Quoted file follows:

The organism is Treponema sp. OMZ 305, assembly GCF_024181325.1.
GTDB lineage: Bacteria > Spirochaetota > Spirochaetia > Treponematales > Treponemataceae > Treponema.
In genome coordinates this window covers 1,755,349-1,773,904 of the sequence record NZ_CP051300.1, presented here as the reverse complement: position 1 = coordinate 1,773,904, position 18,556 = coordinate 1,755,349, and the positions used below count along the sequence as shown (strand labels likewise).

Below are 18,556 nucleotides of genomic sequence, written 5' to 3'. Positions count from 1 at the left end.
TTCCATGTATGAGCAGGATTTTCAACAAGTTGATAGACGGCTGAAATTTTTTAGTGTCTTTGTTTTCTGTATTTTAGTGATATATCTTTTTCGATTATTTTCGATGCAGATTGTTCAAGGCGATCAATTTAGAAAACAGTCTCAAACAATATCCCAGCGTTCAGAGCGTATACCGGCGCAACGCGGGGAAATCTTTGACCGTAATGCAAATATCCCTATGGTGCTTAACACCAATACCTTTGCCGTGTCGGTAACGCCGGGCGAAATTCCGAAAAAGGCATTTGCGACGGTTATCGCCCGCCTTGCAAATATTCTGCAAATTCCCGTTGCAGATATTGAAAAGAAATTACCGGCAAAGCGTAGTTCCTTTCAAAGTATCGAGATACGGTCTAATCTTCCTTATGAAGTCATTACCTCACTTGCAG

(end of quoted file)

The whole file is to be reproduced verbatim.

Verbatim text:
The organism is Treponema sp. OMZ 305, assembly GCF_024181325.1.
GTDB lineage: Bacteria > Spirochaetota > Spirochaetia > Treponematales > Treponemataceae > Treponema.
In genome coordinates this window covers 1,755,349-1,773,904 of the sequence record NZ_CP051300.1, presented here as the reverse complement: position 1 = coordinate 1,773,904, position 18,556 = coordinate 1,755,349, and the positions used below count along the sequence as shown (strand labels likewise).

Below are 18,556 nucleotides of genomic sequence, written 5' to 3'. Positions count from 1 at the left end.
TTCCATGTATGAGCAGGATTTTCAACAAGTTGATAGACGGCTGAAATTTTTTAGTGTCTTTGTTTTCTGTATTTTAGTGATATATCTTTTTCGATTATTTTCGATGCAGATTGTTCAAGGCGATCAATTTAGAAAACAGTCTCAAACAATATCCCAGCGTTCAGAGCGTATACCGGCGCAACGCGGGGAAATCTTTGACCGTAATGCAAATATCCCTATGGTGCTTAACACCAATACCTTTGCCGTGTCGGTAACGCCGGGCGAAATTCCGAAAAAGGCATTTGCGACGGTTATCGCCCGCCTTGCAAATATTCTGCAAATTCCCGTTGCAGATATTGAAAAGAAATTACCGGCAAAGCGTAGTTCCTTTCAAAGTATCGAGATACGGTCTAATCTTCCTTATGAAGTCATTACCTCACTTGCAG